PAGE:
South of the crater of Soufrière Hills Volcano, the Galway’s Soufrière were hot springs related to the hydrothermal activity of the volcano. They were a popular tourist destination.
However, in October 1996, the south wall of Soufrière Hills’ crater (‘Galway’s Wall’) looming behind the hot springs started showing fractures and other signs of instability. The growing lava dome gradually overtopped the crater rim and destabilised it. This was a major concern for MVO scientists.
It wasn’t until Boxing Day 1997 that the whole wall finally collapsed, followed by a lateral blast, wiping out the evacuated villages in the southwest of Montserrat overnight. Galway’s Soufrière was also buried.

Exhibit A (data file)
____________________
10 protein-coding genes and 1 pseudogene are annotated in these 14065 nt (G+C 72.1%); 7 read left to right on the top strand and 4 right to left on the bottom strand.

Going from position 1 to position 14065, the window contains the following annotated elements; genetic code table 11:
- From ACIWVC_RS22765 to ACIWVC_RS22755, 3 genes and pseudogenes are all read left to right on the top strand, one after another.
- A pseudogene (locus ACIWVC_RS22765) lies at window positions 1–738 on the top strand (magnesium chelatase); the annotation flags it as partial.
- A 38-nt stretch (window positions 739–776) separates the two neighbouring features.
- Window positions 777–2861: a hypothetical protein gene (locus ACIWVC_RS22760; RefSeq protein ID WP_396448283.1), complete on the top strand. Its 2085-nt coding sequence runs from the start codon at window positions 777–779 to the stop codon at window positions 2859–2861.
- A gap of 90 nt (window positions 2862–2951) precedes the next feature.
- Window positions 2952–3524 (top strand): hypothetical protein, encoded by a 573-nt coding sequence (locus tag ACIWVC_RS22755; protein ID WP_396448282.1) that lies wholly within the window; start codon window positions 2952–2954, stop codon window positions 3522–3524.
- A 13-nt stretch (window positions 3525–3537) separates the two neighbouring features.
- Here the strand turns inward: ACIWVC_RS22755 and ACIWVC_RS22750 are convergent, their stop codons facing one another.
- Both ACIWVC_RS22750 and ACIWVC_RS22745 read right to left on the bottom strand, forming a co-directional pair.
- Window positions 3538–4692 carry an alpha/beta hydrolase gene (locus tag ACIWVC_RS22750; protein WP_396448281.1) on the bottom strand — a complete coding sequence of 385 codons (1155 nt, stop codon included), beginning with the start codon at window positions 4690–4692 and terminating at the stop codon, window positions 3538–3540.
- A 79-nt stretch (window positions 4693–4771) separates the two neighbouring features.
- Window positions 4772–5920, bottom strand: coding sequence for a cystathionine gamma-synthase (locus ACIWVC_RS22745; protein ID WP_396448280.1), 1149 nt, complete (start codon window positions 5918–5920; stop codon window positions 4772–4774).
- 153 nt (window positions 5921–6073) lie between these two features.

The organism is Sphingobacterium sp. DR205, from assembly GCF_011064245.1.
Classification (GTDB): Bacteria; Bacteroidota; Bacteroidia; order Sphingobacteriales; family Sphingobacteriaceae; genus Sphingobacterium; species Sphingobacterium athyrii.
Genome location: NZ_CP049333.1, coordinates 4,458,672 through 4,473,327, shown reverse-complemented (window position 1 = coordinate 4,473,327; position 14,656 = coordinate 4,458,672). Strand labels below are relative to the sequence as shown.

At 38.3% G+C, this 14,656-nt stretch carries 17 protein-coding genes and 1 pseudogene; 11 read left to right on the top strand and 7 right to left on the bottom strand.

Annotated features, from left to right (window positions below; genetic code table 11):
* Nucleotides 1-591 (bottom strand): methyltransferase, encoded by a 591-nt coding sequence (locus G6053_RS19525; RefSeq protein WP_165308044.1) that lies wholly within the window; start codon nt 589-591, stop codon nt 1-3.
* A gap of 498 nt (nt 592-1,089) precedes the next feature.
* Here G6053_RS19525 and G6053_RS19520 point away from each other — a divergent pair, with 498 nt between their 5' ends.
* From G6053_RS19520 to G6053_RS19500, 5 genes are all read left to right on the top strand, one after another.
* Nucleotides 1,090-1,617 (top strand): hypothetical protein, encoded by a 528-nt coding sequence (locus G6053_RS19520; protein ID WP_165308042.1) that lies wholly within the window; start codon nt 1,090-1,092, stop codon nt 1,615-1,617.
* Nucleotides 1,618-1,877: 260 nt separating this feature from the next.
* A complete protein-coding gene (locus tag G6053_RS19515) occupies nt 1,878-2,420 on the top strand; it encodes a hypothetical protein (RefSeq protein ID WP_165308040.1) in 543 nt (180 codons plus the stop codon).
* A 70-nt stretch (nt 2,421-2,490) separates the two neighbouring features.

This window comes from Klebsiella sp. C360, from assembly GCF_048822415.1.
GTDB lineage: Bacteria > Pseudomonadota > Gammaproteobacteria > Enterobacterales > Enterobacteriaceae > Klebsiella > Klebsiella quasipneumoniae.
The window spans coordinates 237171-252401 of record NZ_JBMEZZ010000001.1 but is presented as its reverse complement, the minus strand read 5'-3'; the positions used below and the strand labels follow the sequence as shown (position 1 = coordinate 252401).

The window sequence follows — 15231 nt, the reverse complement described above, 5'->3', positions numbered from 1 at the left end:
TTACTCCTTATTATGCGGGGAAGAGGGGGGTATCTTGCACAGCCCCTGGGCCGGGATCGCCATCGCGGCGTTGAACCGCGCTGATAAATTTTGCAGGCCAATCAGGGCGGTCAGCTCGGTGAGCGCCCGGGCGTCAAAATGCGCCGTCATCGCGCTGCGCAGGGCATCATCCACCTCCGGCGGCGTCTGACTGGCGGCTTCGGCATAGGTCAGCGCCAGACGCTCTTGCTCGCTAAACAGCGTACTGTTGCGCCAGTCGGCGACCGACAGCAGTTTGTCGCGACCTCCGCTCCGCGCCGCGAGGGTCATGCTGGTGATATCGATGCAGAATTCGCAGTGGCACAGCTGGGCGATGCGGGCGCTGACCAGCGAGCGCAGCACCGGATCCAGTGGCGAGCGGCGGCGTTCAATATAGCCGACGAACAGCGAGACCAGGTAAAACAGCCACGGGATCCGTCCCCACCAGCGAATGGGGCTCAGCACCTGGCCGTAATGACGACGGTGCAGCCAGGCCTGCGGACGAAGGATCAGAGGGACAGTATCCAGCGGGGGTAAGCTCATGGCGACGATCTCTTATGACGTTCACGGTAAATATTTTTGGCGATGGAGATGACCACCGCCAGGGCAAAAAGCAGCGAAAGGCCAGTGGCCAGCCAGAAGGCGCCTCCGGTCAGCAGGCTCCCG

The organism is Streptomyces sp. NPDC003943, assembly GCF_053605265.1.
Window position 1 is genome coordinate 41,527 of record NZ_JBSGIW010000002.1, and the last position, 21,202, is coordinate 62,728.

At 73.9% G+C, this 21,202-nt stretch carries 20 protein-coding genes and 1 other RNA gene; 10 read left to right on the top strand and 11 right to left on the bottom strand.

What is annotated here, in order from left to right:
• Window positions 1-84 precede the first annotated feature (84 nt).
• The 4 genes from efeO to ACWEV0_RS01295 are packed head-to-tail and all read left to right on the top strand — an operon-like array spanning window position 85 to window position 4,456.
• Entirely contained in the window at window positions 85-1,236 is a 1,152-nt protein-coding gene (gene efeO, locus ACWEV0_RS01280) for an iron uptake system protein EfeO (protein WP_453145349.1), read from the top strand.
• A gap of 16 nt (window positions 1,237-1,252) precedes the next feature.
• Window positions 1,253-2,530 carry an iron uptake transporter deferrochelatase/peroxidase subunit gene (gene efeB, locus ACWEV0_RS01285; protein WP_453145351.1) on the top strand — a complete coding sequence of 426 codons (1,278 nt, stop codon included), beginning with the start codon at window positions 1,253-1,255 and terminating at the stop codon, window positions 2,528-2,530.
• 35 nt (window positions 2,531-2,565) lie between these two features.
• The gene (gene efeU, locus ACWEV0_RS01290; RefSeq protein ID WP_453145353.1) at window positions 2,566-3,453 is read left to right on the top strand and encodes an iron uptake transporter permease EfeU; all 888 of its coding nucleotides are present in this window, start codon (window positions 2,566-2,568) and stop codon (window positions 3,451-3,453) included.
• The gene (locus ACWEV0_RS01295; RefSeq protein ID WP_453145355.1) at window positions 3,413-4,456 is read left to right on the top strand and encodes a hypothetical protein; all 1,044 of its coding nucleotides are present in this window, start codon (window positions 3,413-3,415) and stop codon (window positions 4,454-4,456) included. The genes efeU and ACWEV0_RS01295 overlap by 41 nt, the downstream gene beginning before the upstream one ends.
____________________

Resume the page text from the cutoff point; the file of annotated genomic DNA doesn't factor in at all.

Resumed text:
Zunky N’Dem’s Song ‘South Gone’ commemorates this event.
‘I used to hear people say that it’s on holiday / Big one’s come
We had a fine Christmas day / Incident free and warm
But foreday Boxing day / Few really know what went on
Suffice it to say the news was / South gone
– Extract from Song 'South Gone' by Zunky 'n Dem
There’s nothing there to look at, there’s nothing there, because the whole village, it seems as if everything was just, and it was, just blasted off the face of the earth. There was nothing to be seen in what was St Patrick’s and all you could have seen at the edge of the waters was just everything, rubble, in what was the houses, the trees all the gas bottles from the home, everything was just downstream in the sea. There was nothing at all left. Where there were soil and vegetation and everything, all you could see was a bare landscape with the yellow sulphur thing because all the top soil had just stripped off the face of the earth. And we were in the helicopter… and there was nothing to see.
– Montserrat Resident, 2019